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PFF Lists Alejandro Villanueva As Steelers’ Most Likely Franchise Tag Candidate (Which Isn’t Saying Much)

With the revised salary cap floor of $180 million, the Pittsburgh Steelers still find themselves quite substantially over the cap heading into the start of the new league year of 2021, in the ballpark of about $19 million, if I’m not mistaken.

While they have some resources at their disposal to get under the cap, including some contract magic with Ben Roethlisberger, Cameron Heyward, and Stephon Tuitt, the reality is that they’ll be hardpressed to scrape up much expendable income to do much. That includes even their own free agents.

Earlier this week, general manager Kevin Colbert all but ruled out their possibly using a franchise or transition tag, calling it doubtful, but it might as well be viewed as synonymous with impossible. It is virtually impossible for them to tag any offensive or defensive player and still conduct their business without hamstringing themselves.

That won’t stop people from talking about the possibilities, though, and Pro Football Focus recently took a stab at evaluating the most likely candidate for the franchise tag for each team.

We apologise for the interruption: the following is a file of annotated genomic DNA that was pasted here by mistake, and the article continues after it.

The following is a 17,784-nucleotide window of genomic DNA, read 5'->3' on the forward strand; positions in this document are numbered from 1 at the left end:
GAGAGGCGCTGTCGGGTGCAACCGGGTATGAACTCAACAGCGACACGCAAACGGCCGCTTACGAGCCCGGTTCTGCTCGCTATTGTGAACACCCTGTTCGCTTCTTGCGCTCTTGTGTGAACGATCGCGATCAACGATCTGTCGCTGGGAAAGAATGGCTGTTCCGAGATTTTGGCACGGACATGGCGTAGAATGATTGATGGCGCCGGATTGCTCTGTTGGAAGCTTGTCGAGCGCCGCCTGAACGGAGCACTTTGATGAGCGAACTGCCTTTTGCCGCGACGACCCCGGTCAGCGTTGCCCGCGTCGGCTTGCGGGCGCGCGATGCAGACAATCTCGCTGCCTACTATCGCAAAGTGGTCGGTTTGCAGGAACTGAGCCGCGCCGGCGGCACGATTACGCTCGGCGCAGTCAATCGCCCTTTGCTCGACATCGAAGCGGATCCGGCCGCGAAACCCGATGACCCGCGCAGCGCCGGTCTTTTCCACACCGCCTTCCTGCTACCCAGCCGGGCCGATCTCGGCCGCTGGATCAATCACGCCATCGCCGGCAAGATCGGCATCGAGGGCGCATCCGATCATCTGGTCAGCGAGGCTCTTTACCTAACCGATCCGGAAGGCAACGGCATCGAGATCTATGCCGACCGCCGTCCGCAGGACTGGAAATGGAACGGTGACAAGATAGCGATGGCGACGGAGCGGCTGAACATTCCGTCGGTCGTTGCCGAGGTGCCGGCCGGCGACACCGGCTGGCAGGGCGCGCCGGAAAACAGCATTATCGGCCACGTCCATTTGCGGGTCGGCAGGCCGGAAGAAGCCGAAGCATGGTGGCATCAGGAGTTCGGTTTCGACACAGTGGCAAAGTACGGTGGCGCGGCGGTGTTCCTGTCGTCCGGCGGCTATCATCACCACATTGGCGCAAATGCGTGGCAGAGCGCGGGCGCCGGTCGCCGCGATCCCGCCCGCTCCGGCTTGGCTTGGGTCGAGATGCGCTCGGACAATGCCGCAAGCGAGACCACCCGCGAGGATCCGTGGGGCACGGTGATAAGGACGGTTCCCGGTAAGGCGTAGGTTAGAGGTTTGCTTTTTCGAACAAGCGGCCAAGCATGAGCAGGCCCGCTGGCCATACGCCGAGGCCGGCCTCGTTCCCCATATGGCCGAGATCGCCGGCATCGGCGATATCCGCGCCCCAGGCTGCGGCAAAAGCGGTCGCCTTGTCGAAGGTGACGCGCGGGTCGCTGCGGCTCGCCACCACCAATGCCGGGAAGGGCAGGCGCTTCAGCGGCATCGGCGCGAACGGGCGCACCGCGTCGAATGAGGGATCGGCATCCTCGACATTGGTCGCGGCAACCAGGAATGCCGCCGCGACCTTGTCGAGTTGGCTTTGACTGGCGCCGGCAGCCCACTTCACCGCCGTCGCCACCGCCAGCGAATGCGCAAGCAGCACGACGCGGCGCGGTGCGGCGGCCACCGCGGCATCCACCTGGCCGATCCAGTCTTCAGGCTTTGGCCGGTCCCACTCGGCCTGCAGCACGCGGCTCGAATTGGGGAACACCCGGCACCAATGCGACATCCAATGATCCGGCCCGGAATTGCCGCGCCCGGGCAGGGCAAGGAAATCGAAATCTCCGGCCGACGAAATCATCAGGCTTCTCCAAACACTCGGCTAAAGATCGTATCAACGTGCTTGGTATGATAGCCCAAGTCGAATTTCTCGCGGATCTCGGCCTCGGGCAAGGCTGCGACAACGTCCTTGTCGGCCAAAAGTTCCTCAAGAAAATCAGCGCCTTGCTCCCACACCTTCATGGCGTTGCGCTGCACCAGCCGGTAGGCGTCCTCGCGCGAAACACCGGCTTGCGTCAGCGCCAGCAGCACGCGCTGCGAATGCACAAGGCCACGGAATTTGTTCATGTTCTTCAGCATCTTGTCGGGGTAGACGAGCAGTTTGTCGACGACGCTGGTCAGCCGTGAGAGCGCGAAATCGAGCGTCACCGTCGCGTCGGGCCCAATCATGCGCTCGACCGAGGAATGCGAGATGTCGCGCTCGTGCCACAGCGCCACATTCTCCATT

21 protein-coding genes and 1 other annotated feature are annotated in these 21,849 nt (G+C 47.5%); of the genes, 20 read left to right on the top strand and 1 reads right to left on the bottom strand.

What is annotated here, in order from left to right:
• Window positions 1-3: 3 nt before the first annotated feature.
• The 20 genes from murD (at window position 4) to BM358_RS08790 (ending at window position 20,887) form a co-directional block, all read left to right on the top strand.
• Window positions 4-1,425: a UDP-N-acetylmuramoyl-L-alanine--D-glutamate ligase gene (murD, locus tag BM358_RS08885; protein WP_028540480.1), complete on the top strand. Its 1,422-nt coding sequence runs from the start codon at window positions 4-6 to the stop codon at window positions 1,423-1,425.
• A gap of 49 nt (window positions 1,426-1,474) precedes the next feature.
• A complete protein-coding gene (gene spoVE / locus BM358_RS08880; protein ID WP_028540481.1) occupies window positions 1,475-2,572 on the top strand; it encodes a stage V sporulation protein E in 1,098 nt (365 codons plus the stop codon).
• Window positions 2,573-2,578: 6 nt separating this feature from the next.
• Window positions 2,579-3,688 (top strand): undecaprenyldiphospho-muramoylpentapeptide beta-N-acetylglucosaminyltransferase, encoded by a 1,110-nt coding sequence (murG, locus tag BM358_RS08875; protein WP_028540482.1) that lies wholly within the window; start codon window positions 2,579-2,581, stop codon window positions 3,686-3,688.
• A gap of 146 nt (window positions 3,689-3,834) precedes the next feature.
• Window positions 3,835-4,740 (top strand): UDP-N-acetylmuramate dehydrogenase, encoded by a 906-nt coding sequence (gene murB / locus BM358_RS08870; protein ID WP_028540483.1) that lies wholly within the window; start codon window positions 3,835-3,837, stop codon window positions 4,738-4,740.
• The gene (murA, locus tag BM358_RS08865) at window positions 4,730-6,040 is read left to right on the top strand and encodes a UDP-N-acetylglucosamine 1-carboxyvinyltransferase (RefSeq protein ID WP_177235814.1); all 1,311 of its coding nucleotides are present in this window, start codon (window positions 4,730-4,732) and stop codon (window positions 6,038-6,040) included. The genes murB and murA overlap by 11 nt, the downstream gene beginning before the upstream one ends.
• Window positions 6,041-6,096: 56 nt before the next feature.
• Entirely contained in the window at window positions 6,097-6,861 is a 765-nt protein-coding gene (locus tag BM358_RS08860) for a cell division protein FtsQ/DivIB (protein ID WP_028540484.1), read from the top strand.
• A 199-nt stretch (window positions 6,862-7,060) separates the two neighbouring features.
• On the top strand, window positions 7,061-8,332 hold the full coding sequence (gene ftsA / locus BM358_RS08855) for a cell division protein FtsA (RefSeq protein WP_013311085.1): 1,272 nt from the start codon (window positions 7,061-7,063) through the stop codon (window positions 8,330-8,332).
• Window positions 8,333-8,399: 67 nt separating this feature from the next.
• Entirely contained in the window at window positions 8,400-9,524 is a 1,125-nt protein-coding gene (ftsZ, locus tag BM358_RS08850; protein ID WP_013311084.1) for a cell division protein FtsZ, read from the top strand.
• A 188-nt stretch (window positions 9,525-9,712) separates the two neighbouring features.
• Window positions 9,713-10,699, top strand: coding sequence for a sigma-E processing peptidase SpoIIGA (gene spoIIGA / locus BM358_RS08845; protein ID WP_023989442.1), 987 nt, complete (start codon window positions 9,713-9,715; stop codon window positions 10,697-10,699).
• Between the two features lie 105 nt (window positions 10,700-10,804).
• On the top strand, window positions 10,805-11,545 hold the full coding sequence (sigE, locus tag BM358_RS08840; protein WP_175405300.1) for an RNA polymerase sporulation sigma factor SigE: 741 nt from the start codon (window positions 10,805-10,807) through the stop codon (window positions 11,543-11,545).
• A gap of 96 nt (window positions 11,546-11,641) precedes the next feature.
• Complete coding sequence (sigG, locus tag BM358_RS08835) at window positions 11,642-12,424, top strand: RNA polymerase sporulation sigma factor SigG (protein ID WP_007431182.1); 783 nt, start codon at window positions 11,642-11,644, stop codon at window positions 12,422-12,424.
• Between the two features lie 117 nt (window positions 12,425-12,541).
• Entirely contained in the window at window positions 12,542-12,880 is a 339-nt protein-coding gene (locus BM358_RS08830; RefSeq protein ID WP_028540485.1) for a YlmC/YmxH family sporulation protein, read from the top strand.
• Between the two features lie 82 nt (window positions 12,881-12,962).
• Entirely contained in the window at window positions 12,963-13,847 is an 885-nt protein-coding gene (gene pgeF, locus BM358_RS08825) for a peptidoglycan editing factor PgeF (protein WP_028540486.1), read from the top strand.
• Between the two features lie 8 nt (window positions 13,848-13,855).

Before we get started, though, the curious thing about the list is that they listed no candidate for nine teams—and yet they managed to find one for the Steelers. That candidate ended up being left tackle Alejandro Villanueva, whose franchise tag number would be north of $13.5 million. Brad Spielberger writes:


Villanueva has been as consistent a player as you can hope for at left tackle, with five straight seasons earning at least a 76.5 pass-blocking grade (including three above 80.0) on 995 snaps or more in each year. While he’ll be turning 33 in September, he’s only played six NFL seasons after serving in the military. He doesn’t have nearly as much tread on his tires compared to players his age, and we’ve also seen plenty of tackles play well into their 30s regardless.

Villanueva played out his four-year, $24 million contract signed in 2017 even though he easily could’ve gone back to the Steelers and asked to rip that up for a new deal, which he deserved. This could suggest that perhaps he’d rather agree to another multi-year extension with more assurances long-term, even if arguably below his true market value, just to avoid a franchise tag situation.

The Steelers have one of the more challenging salary cap situations in the entire NFL this offseason, so an extension that helps them keep his 2021 cap hit down would be preferable to a franchise tag.


The evaluation itself is reasonable. The only thing that makes it hard to understand is why they bothered to list a tag candidate for the Steelers in the first place, which would obviously not happen. If they did have the cap space to tag somebody, then Villanueva would be a likely option (and it would be cheaper than JuJu Smith-Schuster or Bud Dupree).

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